Each of the amino acids probably serves some special purpose. Some, for example, have a sulfur atom at a certain place; when two sulfur atoms are in the same protein, they form a bond, that is, they tie the chain together at two points and form a loop.
Another has extra oxygen atoms which make it an acidic substance, another has a basic characteristic. Some of them have big groups hanging out to one side, so that they take up a lot of space. One of the amino acids, called proline, is not really an amino acid, but imino acid.
There is a slight difference, with the result that when proline is in the chain, there is a kink in the chain. If we wished to manufacture a particular protein, we would give these instructions: In this way, we will get a complicated-looking chain, hooked together and having some complex structure; this is presumably just the manner in which all the various enzymes are made.
One of the great triumphs in recent times sincewas at last to discover the exact spatial atomic arrangement of certain proteins, which involve some fifty-six or sixty amino acids in a row. Over a thousand atoms more nearly two thousand, if we count the hydrogen atoms have been located in a complex pattern in two proteins.
The first was hemoglobin. One of the sad aspects of this discovery is that we cannot see anything from the pattern; we do not understand why it works the way it does. Of course, that is the next problem to be attacked. Another problem is how do the enzymes know what to be? A red-eyed fly makes a red-eyed fly baby, and so the information for the whole pattern of enzymes to make red pigment must be passed from one fly to the next.
This is done by a substance in the nucleus of the cell, not a protein, called DNA short for desoxyribose nucleic acid. This is the key substance which is passed from one cell to another for instance sperm cells consist mostly of DNA and carries the information as to how to make the enzymes.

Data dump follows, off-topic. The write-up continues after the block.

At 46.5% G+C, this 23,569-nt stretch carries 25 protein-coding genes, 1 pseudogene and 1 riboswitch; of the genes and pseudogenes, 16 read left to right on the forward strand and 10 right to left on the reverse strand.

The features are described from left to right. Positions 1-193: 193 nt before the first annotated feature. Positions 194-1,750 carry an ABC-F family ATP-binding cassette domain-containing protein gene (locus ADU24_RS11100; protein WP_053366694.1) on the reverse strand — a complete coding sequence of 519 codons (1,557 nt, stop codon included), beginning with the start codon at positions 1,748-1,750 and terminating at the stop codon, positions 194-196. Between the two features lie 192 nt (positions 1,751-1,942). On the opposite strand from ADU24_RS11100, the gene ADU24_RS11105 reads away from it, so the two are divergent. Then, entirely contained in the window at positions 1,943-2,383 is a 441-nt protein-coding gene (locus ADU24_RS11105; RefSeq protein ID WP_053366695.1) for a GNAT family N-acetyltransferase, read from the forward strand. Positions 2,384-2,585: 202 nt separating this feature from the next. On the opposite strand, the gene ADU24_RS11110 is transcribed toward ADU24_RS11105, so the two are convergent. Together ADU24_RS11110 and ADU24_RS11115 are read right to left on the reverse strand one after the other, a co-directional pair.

First, the blueprint must be able to reproduce itself. Secondly, it must be able to instruct the protein. Concerning the reproduction, we might think that this proceeds like cell reproduction.
Cells simply grow bigger and then divide in half. Must it be thus with DNA molecules, then, that they too grow bigger and divide in half? Every atom certainly does not grow bigger and divide in half! No, it is impossible to reproduce a molecule except by some more clever way. Schematic diagram of DNA. The structure of the substance DNA was studied for a long time, first chemically to find the composition, and then with x-rays to find the pattern in space.
The result was the following remarkable discovery: The DNA molecule is a pair of chains, twisted upon each other. The backbone of each of these chains, which are analogous to the chains of proteins but chemically quite different, is a series of sugar and phosphate groups, as shown in Fig.
Thus perhaps, in some way, the specific instructions for the manufacture of proteins are contained in the specific series of the DNA. Attached to each sugar along the line, and linking the two chains together, are certain pairs of cross-links.
Whatever the letters may be in one chain, each one must have its specific complementary letter on the other chain. What then about reproduction? Suppose we split this chain in two. How can we make another one just like it? This is the central unsolved problem in biology today. The first clues, or pieces of information, however, are these: There are in the cell tiny particles called ribosomes, and it is now known that that is the place where proteins are made.
But the ribosomes are not in the nucleus, where the DNA and its instructions are. Something seems to be the matter. However, it is also known that little molecule pieces come off the DNA—not as long as the big DNA molecule that carries all the information itself, but like a small section of it. This is called RNA, but that is not essential.
It is a kind of copy of the DNA, a short copy. The RNA, which somehow carries a message as to what kind of protein to make goes over to the ribosome; that is known. When it gets there, protein is synthesized at the ribosome. That is also known.
However, the details of how the amino acids come in and are arranged in accordance with a code that is on the RNA are, as yet, still unknown.
We do not know how to read it.